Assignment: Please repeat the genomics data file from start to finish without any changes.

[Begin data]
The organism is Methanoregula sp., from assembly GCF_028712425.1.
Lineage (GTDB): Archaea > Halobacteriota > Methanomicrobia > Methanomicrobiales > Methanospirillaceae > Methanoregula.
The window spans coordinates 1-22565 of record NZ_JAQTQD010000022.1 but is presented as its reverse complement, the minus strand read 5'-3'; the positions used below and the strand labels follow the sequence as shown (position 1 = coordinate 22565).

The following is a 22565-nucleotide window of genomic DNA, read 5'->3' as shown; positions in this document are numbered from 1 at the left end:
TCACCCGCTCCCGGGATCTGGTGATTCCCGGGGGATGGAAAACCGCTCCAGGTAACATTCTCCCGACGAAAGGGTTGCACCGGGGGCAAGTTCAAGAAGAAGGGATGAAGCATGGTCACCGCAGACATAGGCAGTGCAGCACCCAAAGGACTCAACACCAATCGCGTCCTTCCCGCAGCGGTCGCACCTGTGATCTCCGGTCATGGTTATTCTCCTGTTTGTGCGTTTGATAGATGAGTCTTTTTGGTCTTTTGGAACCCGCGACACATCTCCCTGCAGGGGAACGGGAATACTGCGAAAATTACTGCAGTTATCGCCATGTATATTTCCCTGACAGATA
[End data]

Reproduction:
The organism is Methanoregula sp., from assembly GCF_028712425.1.
Lineage (GTDB): Archaea > Halobacteriota > Methanomicrobia > Methanomicrobiales > Methanospirillaceae > Methanoregula.
The window spans coordinates 1-22565 of record NZ_JAQTQD010000022.1 but is presented as its reverse complement, the minus strand read 5'-3'; the positions used below and the strand labels follow the sequence as shown (position 1 = coordinate 22565).

The following is a 22565-nucleotide window of genomic DNA, read 5'->3' as shown; positions in this document are numbered from 1 at the left end:
TCACCCGCTCCCGGGATCTGGTGATTCCCGGGGGATGGAAAACCGCTCCAGGTAACATTCTCCCGACGAAAGGGTTGCACCGGGGGCAAGTTCAAGAAGAAGGGATGAAGCATGGTCACCGCAGACATAGGCAGTGCAGCACCCAAAGGACTCAACACCAATCGCGTCCTTCCCGCAGCGGTCGCACCTGTGATCTCCGGTCATGGTTATTCTCCTGTTTGTGCGTTTGATAGATGAGTCTTTTTGGTCTTTTGGAACCCGCGACACATCTCCCTGCAGGGGAACGGGAATACTGCGAAAATTACTGCAGTTATCGCCATGTATATTTCCCTGACAGATA